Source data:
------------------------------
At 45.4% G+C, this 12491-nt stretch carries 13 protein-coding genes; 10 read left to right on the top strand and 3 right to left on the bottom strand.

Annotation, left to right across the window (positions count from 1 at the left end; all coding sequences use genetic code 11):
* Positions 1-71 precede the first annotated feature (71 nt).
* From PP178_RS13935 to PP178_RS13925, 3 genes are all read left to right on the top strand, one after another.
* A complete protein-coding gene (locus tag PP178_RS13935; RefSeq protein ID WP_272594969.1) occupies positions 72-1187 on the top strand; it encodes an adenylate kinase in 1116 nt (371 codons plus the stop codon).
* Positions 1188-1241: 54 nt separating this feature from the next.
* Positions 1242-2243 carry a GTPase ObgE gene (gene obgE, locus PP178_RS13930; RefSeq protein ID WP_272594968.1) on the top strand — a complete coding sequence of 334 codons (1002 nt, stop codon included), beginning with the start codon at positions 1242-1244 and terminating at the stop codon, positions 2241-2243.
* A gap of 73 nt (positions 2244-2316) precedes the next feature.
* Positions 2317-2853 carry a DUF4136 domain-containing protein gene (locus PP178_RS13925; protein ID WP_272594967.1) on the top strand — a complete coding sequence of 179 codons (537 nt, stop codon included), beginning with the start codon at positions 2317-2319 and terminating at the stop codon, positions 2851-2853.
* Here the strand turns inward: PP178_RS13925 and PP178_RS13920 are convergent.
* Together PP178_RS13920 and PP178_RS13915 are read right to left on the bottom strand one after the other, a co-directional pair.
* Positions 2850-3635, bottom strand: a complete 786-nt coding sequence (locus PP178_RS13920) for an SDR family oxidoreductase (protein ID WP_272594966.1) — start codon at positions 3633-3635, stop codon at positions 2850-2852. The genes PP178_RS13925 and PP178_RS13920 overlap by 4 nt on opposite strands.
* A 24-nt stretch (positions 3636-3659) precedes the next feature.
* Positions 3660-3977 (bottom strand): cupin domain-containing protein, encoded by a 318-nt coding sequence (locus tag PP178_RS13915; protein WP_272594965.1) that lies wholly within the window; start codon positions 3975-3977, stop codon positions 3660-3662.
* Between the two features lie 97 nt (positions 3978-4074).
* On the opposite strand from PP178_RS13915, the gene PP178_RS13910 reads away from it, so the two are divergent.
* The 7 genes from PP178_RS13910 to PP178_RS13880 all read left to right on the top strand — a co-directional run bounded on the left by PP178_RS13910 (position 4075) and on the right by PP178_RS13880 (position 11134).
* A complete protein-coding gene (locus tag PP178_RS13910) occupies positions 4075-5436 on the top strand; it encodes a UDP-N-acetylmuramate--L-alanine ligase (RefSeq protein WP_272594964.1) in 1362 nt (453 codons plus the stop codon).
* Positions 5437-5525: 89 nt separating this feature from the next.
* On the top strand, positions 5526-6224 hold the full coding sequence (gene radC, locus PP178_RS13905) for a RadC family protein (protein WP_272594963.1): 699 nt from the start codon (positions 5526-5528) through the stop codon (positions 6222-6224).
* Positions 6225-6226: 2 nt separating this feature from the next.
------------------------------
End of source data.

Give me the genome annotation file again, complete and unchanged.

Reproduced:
At 45.4% G+C, this 12491-nt stretch carries 13 protein-coding genes; 10 read left to right on the top strand and 3 right to left on the bottom strand.

Annotation, left to right across the window (positions count from 1 at the left end; all coding sequences use genetic code 11):
* Positions 1-71 precede the first annotated feature (71 nt).
* From PP178_RS13935 to PP178_RS13925, 3 genes are all read left to right on the top strand, one after another.
* A complete protein-coding gene (locus tag PP178_RS13935; RefSeq protein ID WP_272594969.1) occupies positions 72-1187 on the top strand; it encodes an adenylate kinase in 1116 nt (371 codons plus the stop codon).
* Positions 1188-1241: 54 nt separating this feature from the next.
* Positions 1242-2243 carry a GTPase ObgE gene (gene obgE, locus PP178_RS13930; RefSeq protein ID WP_272594968.1) on the top strand — a complete coding sequence of 334 codons (1002 nt, stop codon included), beginning with the start codon at positions 1242-1244 and terminating at the stop codon, positions 2241-2243.
* A gap of 73 nt (positions 2244-2316) precedes the next feature.
* Positions 2317-2853 carry a DUF4136 domain-containing protein gene (locus PP178_RS13925; protein ID WP_272594967.1) on the top strand — a complete coding sequence of 179 codons (537 nt, stop codon included), beginning with the start codon at positions 2317-2319 and terminating at the stop codon, positions 2851-2853.
* Here the strand turns inward: PP178_RS13925 and PP178_RS13920 are convergent.
* Together PP178_RS13920 and PP178_RS13915 are read right to left on the bottom strand one after the other, a co-directional pair.
* Positions 2850-3635, bottom strand: a complete 786-nt coding sequence (locus PP178_RS13920) for an SDR family oxidoreductase (protein ID WP_272594966.1) — start codon at positions 3633-3635, stop codon at positions 2850-2852. The genes PP178_RS13925 and PP178_RS13920 overlap by 4 nt on opposite strands.
* A 24-nt stretch (positions 3636-3659) precedes the next feature.
* Positions 3660-3977 (bottom strand): cupin domain-containing protein, encoded by a 318-nt coding sequence (locus tag PP178_RS13915; protein WP_272594965.1) that lies wholly within the window; start codon positions 3975-3977, stop codon positions 3660-3662.
* Between the two features lie 97 nt (positions 3978-4074).
* On the opposite strand from PP178_RS13915, the gene PP178_RS13910 reads away from it, so the two are divergent.
* The 7 genes from PP178_RS13910 to PP178_RS13880 all read left to right on the top strand — a co-directional run bounded on the left by PP178_RS13910 (position 4075) and on the right by PP178_RS13880 (position 11134).
* A complete protein-coding gene (locus tag PP178_RS13910) occupies positions 4075-5436 on the top strand; it encodes a UDP-N-acetylmuramate--L-alanine ligase (RefSeq protein WP_272594964.1) in 1362 nt (453 codons plus the stop codon).
* Positions 5437-5525: 89 nt separating this feature from the next.
* On the top strand, positions 5526-6224 hold the full coding sequence (gene radC, locus PP178_RS13905) for a RadC family protein (protein WP_272594963.1): 699 nt from the start codon (positions 5526-5528) through the stop codon (positions 6222-6224).
* Positions 6225-6226: 2 nt separating this feature from the next.